Video games in US politics have come a long way since Hilary Clinton coached voters to “Pokémon Go to the polls!” (with mixed results). On 20 October 2020 Rep. Alexandria “AOC” Ocasio-Cortez (D-NY) hunted down alien imposters before nearly five million spectators on Twitch.tv (the broadcast peaked with 435,000 views at once). To many, AOC’s record-breaking Among Us stream hit refresh on the recent—but already tired—uptick of games in/as party platforms.
The 2020 Presidential Election saw the ascent of games as virtual substitutes for physical rallies. In June 2020, whispers of a Joe Biden Fortnite rally were mocked, only to resurrect with as official Biden-Harris map in October equipped with its own “No Malarkey Station.” Likewise, “Biden Island” on Animal Crossing: New Horizons invited players to partake in their civic duty by purchasing virtual ice cream and corny Biden merch. Amongst such efforts, AOC’s Among Us felt like a more “authentic” platform: a living space for voters, streaming celebrities, and civil servants alike to commune with each other.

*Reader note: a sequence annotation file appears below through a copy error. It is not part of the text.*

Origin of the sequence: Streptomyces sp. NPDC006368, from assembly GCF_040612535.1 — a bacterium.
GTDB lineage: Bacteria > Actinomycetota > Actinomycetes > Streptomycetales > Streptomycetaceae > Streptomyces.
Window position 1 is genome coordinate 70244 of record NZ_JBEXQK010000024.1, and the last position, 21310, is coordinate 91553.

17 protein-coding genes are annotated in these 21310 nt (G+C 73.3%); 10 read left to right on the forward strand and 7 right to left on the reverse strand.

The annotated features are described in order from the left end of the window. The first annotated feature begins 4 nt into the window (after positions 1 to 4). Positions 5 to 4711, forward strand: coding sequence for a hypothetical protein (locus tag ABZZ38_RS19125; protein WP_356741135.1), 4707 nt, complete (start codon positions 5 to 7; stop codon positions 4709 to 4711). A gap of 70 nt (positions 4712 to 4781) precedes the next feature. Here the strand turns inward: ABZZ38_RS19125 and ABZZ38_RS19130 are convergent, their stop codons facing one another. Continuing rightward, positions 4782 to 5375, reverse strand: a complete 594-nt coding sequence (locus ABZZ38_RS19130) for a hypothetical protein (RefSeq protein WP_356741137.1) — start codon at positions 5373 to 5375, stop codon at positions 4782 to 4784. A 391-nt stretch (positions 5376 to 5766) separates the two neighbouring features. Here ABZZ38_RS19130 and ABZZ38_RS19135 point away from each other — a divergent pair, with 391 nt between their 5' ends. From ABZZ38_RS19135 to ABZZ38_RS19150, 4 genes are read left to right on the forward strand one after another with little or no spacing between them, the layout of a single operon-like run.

Yet as Tarleton Gillespie (2010) reminds us, the idea of “platforms” does computational and rhetorical work on our imaginations. Tech companies like Google and Facebook have a vested interest in presenting themselves as flat, open meeting spaces rather than complex and corporatized products. In the decade since Gillespie’s caution, platforms have only tightened their grasp on our space. With Amazon’s purchase of livestreaming platform Twitch.tv for a neat $1 billion in 2014, they are also clutching our time.
Layered atop Twitch, a game of Among Us proffers a dream of live, unfiltered social interaction between friends when our contact is so scarce. The excitement of real-time leisure alongside celebrity politicians is tempered by grim temporal realities: On 27 November 2020, AOC returned to stream Among Us with Canada’s leftist party leader Jagmeet Singh (NDP); as the two leaders played in space, the earthbound workers of Amazon’s warehouses formed one the largest Black Friday work boycotts in history.
Twitch.tv is not a game platform. Nonetheless it brands itself as a playful meeting platform for “gamers.” If the future of our world and its leaders hinges on their ability to balance themselves atop these playful surfaces, we must ask: who is labouring so others can play amongst themselves?
Gillespie, T. (2010). The politics of “platforms.” New Media & Society, 12(3), 347–364.
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